Putting the "log" back in Blog

Split-Top Roubo: Bringing Out the “Big Guns”


Posted on February 12th, by Andy Brownell in Around the shop, Projects, Tools, video. 3 comments

24" Joiner at Midwest Woodworking

Although it pains us to do so, woodworkers have to ask for a hand once in a while. One of my next projects, the Benchcrafted split-top Roubo bench is one example of that. The bench calls for about 250-300 bd/ft of materials, in this case some rock maple I had cut from a log about 2 1/2 years ago after a hurricane came through Cincinnati. (Yes that can happen from time to time).

Here is a quick :90 sec video tour of one of the machine rooms we used to mill up the maple.

 

Because I seasoned it myself outside on some homemade drying racks, it twisted a little more than I had hoped. Compounding the fact that rock maple is pretty darn tough stuff to work with, I loaded up my wife’s mini-van (handy in situations like this), and headed over to see Frank David at Midwest Woodworking. Frank’s building is roughly 60,000 sq/ft of super-sized machinery and of course an endless supply of domestic and exotic species of lumber. The machinery is mostly from Germany, Sweeden and a few pieces from Cincinnati. Planers and joiners all top out at a 24″ capacity, and a laser guided, power-fed rip saw was exactly what I needed to tame the twist in my boards.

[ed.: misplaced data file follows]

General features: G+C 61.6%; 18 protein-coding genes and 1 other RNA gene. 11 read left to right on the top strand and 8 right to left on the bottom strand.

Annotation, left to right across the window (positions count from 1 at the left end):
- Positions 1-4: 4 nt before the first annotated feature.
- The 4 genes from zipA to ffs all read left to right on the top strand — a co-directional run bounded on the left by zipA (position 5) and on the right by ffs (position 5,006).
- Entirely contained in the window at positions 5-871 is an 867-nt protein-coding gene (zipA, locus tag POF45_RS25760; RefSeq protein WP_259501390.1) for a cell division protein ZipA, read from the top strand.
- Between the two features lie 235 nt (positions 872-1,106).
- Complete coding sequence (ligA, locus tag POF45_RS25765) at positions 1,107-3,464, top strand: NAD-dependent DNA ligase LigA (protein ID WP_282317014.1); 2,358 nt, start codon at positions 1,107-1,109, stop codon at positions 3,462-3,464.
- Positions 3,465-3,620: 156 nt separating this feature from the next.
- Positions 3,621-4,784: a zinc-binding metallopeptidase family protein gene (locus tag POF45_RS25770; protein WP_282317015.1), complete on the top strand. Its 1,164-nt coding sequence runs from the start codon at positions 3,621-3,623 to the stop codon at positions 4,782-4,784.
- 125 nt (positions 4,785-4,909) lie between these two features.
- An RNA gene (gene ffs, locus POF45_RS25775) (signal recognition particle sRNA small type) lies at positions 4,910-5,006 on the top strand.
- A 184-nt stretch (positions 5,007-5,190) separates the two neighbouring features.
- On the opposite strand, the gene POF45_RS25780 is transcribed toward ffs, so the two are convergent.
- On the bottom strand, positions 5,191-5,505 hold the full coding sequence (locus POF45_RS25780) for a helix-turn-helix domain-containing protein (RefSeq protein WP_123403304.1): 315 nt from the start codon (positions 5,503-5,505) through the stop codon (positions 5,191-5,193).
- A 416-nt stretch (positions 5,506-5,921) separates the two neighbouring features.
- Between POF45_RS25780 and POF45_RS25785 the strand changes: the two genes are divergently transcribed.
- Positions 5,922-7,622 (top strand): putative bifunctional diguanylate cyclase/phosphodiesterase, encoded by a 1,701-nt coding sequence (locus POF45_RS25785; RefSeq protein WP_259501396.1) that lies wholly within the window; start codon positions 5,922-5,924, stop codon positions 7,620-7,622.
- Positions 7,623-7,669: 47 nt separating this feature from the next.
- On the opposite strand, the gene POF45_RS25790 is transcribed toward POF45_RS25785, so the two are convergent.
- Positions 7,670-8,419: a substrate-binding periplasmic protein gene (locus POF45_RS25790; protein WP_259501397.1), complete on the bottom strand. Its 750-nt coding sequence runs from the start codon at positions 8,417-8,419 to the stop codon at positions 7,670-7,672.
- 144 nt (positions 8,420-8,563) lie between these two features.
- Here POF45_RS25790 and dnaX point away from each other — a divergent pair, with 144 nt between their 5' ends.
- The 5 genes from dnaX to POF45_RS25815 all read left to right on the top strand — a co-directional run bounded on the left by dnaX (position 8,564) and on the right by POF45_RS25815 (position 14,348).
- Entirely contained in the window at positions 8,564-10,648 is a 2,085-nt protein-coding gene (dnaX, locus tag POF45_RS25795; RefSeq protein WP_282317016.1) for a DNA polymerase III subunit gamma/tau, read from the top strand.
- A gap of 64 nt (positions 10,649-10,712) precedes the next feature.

Once we had 2″+ thick the pieces ripped to a very rough dimension, we surface joined one side with some effort on this behemoth of a machine. Some of the twist prevented me from getting much more than 1 1/2″ of finished thickness, but I have enough for all of the parts.

Then with everything flat on one side, we moved over to this monster planer. Even a machine of this size shows it’s frustration while taking off a 1/16″ pass on a 15″ wide board of maple.

I never could have prepared this material on my own with my puny machines. Although I had to pay $60/hr for labor, when you combine that with the original cost of the materials ($250), I think I ended up fairing pretty well. Plus I learned how important it is to have a level and flat surface when drying your own lumber. Next time I’ll get it right.

Thanks again to Frank David @ MidwestWW for helping me out on a long and cold Saturday morning.





3 thoughts on “Split-Top Roubo: Bringing Out the “Big Guns”

  1. Never would have been possible without those machines – at least not in hard maple.
    that EC rip saw is sick, same goes for that Nimitz look alike jointer.

    Looks like you have a decent pile of materials to start with – keep us posted.

    SB

  2. Yeah – I learned the same lesson air drying my own first batch of wood – from my property. A lot of twist. Next time I’ll use really heavy weights on top, or some kind of strapping – the top third or so was really bad – stuff further down faired much better. A LOT of weight seems to be the key.

    Rock Maple – cool. I wouldn’t want to flatten it by hand myself in the future though. Maybe back to Midwest Woodworking in a year or two to re-flatten ;) Awesome!

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